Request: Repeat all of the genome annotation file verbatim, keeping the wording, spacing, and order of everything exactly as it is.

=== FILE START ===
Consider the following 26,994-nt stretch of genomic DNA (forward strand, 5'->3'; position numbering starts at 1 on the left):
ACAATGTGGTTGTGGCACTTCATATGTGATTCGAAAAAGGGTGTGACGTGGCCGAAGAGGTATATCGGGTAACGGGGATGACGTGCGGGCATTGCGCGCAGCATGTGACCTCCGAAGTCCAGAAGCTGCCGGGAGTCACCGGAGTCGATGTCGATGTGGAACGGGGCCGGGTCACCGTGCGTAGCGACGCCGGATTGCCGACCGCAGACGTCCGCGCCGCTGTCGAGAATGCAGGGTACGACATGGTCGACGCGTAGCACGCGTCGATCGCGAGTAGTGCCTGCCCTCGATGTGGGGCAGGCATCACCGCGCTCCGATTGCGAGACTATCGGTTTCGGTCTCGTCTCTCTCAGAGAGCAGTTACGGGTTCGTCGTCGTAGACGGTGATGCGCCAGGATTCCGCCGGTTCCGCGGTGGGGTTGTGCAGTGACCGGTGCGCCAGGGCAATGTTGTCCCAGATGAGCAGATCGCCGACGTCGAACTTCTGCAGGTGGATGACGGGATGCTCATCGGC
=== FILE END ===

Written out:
Consider the following 26,994-nt stretch of genomic DNA (forward strand, 5'->3'; position numbering starts at 1 on the left):
ACAATGTGGTTGTGGCACTTCATATGTGATTCGAAAAAGGGTGTGACGTGGCCGAAGAGGTATATCGGGTAACGGGGATGACGTGCGGGCATTGCGCGCAGCATGTGACCTCCGAAGTCCAGAAGCTGCCGGGAGTCACCGGAGTCGATGTCGATGTGGAACGGGGCCGGGTCACCGTGCGTAGCGACGCCGGATTGCCGACCGCAGACGTCCGCGCCGCTGTCGAGAATGCAGGGTACGACATGGTCGACGCGTAGCACGCGTCGATCGCGAGTAGTGCCTGCCCTCGATGTGGGGCAGGCATCACCGCGCTCCGATTGCGAGACTATCGGTTTCGGTCTCGTCTCTCTCAGAGAGCAGTTACGGGTTCGTCGTCGTAGACGGTGATGCGCCAGGATTCCGCCGGTTCCGCGGTGGGGTTGTGCAGTGACCGGTGCGCCAGGGCAATGTTGTCCCAGATGAGCAGATCGCCGACGTCGAACTTCTGCAGGTGGATGACGGGATGCTCATCGGC